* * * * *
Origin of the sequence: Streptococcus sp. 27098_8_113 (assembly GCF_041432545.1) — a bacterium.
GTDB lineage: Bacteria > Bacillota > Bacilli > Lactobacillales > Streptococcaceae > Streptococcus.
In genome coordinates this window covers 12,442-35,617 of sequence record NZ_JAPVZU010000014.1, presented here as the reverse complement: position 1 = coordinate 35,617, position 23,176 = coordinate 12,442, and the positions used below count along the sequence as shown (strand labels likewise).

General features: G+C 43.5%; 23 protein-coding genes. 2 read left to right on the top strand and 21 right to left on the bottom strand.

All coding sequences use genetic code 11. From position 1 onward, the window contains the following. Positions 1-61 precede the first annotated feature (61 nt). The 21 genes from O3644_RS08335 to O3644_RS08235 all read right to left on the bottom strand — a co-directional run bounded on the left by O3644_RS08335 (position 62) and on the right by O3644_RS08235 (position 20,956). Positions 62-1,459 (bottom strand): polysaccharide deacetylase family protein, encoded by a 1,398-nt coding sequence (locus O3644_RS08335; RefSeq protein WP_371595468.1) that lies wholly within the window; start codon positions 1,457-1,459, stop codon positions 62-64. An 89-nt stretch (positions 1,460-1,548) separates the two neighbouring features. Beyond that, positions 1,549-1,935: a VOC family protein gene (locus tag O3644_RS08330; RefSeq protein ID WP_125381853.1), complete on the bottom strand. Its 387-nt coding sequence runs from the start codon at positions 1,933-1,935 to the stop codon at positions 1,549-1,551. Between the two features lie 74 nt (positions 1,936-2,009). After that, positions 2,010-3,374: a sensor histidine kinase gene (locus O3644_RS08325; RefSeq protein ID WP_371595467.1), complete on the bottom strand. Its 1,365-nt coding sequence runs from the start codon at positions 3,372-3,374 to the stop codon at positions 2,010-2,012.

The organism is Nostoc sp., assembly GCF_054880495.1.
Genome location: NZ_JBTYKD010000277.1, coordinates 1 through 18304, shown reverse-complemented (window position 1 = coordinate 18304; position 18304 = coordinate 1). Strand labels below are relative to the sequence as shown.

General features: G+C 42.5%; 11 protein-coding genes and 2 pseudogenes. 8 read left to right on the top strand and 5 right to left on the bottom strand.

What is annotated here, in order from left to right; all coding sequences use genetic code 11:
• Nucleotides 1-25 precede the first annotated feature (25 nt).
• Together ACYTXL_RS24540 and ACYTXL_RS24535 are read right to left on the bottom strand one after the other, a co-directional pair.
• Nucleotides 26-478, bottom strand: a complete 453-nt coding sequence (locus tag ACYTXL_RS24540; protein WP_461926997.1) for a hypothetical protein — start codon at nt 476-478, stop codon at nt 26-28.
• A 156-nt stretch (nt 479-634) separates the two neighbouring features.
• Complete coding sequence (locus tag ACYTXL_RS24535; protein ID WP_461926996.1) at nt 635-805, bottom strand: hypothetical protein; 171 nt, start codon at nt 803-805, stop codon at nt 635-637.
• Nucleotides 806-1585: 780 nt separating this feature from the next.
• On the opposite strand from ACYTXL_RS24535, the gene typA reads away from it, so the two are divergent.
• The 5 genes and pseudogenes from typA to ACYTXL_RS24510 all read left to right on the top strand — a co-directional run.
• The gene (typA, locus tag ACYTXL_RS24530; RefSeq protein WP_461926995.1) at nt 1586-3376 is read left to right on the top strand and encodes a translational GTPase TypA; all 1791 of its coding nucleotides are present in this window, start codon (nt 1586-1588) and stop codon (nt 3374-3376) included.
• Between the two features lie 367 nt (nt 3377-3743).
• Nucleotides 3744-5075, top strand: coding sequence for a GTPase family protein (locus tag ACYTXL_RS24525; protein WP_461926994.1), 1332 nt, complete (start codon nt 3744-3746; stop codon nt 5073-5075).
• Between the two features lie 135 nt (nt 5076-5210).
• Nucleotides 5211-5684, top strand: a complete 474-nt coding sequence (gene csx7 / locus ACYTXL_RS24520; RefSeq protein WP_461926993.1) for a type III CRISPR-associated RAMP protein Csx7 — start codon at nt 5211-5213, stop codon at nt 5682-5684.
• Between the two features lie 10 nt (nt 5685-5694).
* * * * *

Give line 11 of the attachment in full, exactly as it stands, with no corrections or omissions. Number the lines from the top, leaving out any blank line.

• Together ACYTXL_RS24540 and ACYTXL_RS24535 are read right to left on the bottom strand one after the other, a co-directional pair.